Bootie Takes Pop Culture and Rearranges It Completely
Saturday, Feb. 16, 2013
The bouncer stamped my left wrist, my friend and I walked through the door, and then it all went blurry: We had just stepped into a club full of shitfaced people screaming the chorus to Alanis Morissette's "You Oughta Know" over the spiralling pianos of Coldplay's "Clocks." Trying to make our way toward the ATM (and ultimately failing), we pushed through the crowd like icebreakers violently navigating an arctic trade route. Cocktails flew everywhere, flesh ground against flesh, shutter shades were dropped and stepped on. I looked up and studied a pirate flag draped from the balcony of DNA Lounge and asked myself if it would have been a better idea to have finally gone to a salsa night instead.
But while it might be on the gaudier end of things, it's hard to deny the popularity of Bootie. A staple of San Francisco nightlife since its founding in 2003, Bootie has become a worldwide phenomenon with satellites in Europe, South America, Asia, and even Second Life. Its speciality lies in the art of the mash-up, a style of playing that's always been a part of DJ culture, but which found a renewed popularity in the early '00s with releases like Freelance Hellraiser's era-defining "A Stroke of Genie-Us" and the entire careers of artists like Danger Mouse and Girl Talk. These days the style doesn't enjoy as much popular attention as it once did, but that doesn't stop Bootie from attracting a rabid fan base of down-for-it clubbers looking to hear two songs at once. As it so rightly states on its website, "[it] provides the soundtrack for the A.D.D. generation."
The DJ behind the decks when we arrived was Adrian of A plus D, one of the party's promoters and a fixture in its resident band Smash-Up Derby. He stood in front of a projection screen that switched between seizure-inducing montages and creepily animated faces of pop stars stitched together. Clicking through his computer and cueing on the CDJs, his bright red dreadlocks and club-kid persona cast an oddly unassuming vibe that spread out from the booth and throughout the room. The music, the decorations, the characters -- all these combined to create an environment in which it's entirely okay for a whole group of young professionals to get down on their knees, in public, and yell the words to Carly Rae Jepsen's "Call Me Maybe." It's obscene, but it's also cathartic, like some wild Dionysian rite for people who want to temporarily experience a euphoria beyond the dreariness of the everyday -- but who don't want to abandon the language of pop.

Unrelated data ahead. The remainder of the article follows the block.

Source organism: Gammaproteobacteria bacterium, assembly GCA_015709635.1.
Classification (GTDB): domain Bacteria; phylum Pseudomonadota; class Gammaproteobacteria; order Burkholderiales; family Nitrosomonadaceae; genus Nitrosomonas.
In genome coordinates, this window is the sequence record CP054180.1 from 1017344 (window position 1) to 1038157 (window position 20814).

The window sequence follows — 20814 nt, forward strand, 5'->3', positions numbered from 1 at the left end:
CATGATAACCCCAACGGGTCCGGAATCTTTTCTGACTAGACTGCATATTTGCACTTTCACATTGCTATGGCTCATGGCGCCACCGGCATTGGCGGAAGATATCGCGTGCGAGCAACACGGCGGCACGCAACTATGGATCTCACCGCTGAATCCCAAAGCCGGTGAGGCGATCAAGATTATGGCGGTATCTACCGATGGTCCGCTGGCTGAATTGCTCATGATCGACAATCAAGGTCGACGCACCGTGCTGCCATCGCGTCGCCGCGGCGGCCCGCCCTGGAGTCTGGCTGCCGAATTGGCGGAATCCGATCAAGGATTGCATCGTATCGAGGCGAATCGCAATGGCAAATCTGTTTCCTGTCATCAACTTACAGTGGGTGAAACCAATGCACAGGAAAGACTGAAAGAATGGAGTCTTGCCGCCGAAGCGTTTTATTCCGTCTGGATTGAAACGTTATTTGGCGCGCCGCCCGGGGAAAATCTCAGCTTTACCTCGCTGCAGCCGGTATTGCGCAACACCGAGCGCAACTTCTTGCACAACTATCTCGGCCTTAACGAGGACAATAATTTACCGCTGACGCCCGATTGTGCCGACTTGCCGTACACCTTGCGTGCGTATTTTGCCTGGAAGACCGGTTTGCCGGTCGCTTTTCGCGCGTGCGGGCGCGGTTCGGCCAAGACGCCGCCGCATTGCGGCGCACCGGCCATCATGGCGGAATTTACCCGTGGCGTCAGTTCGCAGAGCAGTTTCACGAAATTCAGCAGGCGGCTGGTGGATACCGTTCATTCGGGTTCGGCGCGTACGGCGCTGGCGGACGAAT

I thought about this as I watched local DJ duo Entyme imperceptibly take over for Adrian. The stage in front of the booth was covered with people who in turn reacted to every single anthemic song. Lights blared and strobes flashed across the mass. Vocal snippets and instrumental pieces from The Doors' "Riders on the Storm," MGMT's "Kids," Swedish House Mafia's "Save the World (Tonight)," Kelly Clarkson's "Since You've Been Gone," and the Bee Gees' "You Should Be Dancing" all swam around and mingled into a soup of easily catchable references that everyone grabbed onto and ran with. On the one hand, this is the ultimate fish-in-a-barrel kind of soundtrack, conceivably offering everyone two chances to have heard the music being played. But on the other hand, it also reclaims pop music by turning it into a kind of weird folk art reminiscent of fan fiction's unlimited and uncanny "what if?" scenarios. Much like the dual faces projected on the screen behind, the mash-ups are reminiscent of drag turned into an inhabitable experience, where two binary opposites are combined to create an entirely different category.
Last call came and took with it a fair bit of the audience. Those who remained joined in as the club took a turn towards the sleazy. It felt as though the end of the alcohol flow signalled some primal urge, and people began to hook up and leave. Feeling desperation and elation in the air, I grabbed my friend and headed out through the club's 24-hour pizza parlour. I finally made it to the ATM and noticed that it read, "Warning, this machine dispenses your god." Then we stepped out into the street and grabbed a cab out.